Not long after a tornado tore through Oklahoma on Monday, Facebook groups began to spring up with posts showing tarnished photos discovered in scattered debris miles away. Unclaimed memories, laid out before strangers in the hopes of catching a recognizing glimpse.
It’s not the first time that lost and found sites on social media have been created after a natural disaster. Two years ago, on May 22, 2011, similar Facebook groups emerged when a tornado struck Joplin, Mo., sweeping photos away from owners.
Two of those groups morphed into the Lost Photos of Joplin National Disaster Photo Rescue, run by the First National Baptist Church of Carthage, Mo.
Thad Beeler, director of National Disaster Photo Rescue and minister of music at the First Baptist Church, said that at the time there was no formal process to redistribute the more than 35,000 photographs that had been collected. But shortly after, an organized system to clean and file photos was developed and, perhaps more importantly, a proper way to distribute those photos back to their owners was implemented.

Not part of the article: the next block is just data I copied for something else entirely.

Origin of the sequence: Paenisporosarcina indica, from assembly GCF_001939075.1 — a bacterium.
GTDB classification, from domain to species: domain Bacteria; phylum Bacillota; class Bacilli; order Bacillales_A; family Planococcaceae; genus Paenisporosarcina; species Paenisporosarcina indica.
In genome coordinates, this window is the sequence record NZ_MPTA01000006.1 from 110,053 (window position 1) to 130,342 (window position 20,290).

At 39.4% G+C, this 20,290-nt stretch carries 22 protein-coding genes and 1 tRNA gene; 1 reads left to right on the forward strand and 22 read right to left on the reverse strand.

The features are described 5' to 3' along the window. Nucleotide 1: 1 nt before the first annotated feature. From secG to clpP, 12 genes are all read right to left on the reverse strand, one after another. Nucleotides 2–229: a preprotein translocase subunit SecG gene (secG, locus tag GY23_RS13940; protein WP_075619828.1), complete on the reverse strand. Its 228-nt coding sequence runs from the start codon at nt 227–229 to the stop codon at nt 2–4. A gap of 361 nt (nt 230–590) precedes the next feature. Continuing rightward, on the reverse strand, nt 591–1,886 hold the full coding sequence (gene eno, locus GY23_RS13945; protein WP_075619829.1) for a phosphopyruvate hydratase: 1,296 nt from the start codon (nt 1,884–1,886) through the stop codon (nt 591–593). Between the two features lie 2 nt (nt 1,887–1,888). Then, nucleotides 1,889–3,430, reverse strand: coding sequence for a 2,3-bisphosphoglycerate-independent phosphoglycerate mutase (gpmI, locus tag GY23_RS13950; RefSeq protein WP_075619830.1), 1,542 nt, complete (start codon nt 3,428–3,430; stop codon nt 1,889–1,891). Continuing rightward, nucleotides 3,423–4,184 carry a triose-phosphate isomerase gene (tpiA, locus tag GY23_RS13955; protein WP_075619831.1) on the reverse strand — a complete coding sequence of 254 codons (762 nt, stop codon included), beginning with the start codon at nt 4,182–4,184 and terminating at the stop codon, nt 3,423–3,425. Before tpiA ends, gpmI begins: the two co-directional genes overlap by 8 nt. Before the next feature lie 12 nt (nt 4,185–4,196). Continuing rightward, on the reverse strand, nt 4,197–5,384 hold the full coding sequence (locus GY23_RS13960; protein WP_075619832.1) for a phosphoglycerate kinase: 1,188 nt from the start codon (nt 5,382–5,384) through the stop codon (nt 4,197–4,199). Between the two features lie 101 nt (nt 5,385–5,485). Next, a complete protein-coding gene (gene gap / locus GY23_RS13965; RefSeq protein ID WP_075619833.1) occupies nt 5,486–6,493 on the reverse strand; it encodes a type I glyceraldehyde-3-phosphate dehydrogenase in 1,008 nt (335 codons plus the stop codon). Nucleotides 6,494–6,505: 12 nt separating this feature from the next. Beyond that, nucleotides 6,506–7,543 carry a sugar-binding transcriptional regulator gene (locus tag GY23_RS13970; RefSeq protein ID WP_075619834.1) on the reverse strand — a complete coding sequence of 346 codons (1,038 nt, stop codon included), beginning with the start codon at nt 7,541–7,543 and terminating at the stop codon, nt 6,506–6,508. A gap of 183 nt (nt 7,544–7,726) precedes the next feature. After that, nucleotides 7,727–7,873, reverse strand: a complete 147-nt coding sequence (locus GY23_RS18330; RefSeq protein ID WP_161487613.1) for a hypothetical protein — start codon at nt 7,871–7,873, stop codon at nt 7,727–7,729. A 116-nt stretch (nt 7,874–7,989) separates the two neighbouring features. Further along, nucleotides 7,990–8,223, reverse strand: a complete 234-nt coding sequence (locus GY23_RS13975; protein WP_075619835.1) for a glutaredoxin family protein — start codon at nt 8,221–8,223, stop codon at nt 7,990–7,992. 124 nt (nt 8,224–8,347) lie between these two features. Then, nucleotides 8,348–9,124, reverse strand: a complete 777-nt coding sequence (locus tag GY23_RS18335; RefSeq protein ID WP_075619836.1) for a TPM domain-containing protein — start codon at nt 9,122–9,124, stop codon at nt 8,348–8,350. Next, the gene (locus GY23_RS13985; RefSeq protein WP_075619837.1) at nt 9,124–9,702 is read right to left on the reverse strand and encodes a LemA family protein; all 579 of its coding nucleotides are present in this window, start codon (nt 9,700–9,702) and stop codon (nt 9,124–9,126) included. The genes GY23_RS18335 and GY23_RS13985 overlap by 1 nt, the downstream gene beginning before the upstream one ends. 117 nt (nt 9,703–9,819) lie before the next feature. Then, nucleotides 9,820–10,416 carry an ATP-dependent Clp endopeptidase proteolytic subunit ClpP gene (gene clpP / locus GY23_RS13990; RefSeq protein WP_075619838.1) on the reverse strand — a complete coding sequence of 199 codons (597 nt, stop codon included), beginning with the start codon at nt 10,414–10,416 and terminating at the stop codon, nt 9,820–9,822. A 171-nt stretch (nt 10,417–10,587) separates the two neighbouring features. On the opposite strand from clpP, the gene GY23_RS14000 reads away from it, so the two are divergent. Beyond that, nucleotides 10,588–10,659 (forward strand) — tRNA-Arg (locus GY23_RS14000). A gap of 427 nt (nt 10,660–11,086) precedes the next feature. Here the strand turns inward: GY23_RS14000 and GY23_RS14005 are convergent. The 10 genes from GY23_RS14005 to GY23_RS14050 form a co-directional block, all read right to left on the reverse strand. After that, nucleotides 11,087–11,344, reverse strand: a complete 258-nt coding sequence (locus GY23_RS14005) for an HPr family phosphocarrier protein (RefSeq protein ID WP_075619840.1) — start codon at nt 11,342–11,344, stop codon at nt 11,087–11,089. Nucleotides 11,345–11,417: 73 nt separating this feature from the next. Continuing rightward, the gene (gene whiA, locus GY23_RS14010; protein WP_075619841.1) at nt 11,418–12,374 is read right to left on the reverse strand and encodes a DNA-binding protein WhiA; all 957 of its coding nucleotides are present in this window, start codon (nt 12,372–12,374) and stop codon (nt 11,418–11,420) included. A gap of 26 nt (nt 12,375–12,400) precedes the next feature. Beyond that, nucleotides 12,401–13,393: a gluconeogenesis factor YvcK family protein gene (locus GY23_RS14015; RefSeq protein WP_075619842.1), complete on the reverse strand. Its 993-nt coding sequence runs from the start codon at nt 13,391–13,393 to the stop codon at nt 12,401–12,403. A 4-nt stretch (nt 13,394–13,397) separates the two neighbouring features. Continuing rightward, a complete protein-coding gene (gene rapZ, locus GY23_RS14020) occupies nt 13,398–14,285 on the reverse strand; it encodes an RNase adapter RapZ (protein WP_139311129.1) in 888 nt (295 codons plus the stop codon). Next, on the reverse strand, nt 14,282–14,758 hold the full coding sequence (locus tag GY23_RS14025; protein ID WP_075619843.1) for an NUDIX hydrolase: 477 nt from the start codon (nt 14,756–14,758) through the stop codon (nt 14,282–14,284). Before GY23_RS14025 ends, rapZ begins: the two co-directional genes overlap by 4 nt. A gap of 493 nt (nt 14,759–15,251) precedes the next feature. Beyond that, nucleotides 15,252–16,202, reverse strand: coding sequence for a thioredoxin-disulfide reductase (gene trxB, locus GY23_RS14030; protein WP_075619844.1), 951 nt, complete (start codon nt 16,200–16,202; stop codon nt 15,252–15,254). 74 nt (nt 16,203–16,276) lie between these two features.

This isn’t just a simple photo pass-off; it’s a “reunification process” that connects a person to an old life. Each of the organization’s 50-plus volunteers is trained in grief counseling and are taught how to help a person cope with what is often an overwhelming moment.
“Many people weren’t ready to look at the photos. They’d just break down,” reunification coordinator Donna Turner said. “It’s been a lot of listening on our part. That’s apparently what they need — to get it off our chest.”
Unclaimed Memories: Reuniting With a Photo After Tragedy